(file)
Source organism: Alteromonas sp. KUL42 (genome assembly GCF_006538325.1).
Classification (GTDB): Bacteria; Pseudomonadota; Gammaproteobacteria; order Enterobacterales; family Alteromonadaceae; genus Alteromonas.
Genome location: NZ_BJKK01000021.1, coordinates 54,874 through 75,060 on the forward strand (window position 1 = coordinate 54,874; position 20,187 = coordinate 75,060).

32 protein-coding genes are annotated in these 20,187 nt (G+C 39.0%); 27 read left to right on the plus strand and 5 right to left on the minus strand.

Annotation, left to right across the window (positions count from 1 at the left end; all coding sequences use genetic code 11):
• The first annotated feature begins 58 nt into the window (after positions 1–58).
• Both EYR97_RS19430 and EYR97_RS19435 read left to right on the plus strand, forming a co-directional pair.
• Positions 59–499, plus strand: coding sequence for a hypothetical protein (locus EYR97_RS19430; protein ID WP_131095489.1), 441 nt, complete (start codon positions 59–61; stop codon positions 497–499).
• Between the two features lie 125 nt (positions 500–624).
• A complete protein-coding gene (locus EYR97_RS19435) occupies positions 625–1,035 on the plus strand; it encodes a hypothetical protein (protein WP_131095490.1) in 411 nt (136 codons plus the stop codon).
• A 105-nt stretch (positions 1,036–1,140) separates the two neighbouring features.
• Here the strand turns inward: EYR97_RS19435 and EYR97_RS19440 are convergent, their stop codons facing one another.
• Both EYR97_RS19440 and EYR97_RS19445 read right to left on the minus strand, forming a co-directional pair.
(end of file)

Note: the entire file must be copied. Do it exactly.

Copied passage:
Source organism: Alteromonas sp. KUL42 (genome assembly GCF_006538325.1).
Classification (GTDB): Bacteria; Pseudomonadota; Gammaproteobacteria; order Enterobacterales; family Alteromonadaceae; genus Alteromonas.
Genome location: NZ_BJKK01000021.1, coordinates 54,874 through 75,060 on the forward strand (window position 1 = coordinate 54,874; position 20,187 = coordinate 75,060).

32 protein-coding genes are annotated in these 20,187 nt (G+C 39.0%); 27 read left to right on the plus strand and 5 right to left on the minus strand.

Annotation, left to right across the window (positions count from 1 at the left end; all coding sequences use genetic code 11):
• The first annotated feature begins 58 nt into the window (after positions 1–58).
• Both EYR97_RS19430 and EYR97_RS19435 read left to right on the plus strand, forming a co-directional pair.
• Positions 59–499, plus strand: coding sequence for a hypothetical protein (locus EYR97_RS19430; protein ID WP_131095489.1), 441 nt, complete (start codon positions 59–61; stop codon positions 497–499).
• Between the two features lie 125 nt (positions 500–624).
• A complete protein-coding gene (locus EYR97_RS19435) occupies positions 625–1,035 on the plus strand; it encodes a hypothetical protein (protein WP_131095490.1) in 411 nt (136 codons plus the stop codon).
• A 105-nt stretch (positions 1,036–1,140) separates the two neighbouring features.
• Here the strand turns inward: EYR97_RS19435 and EYR97_RS19440 are convergent, their stop codons facing one another.
• Both EYR97_RS19440 and EYR97_RS19445 read right to left on the minus strand, forming a co-directional pair.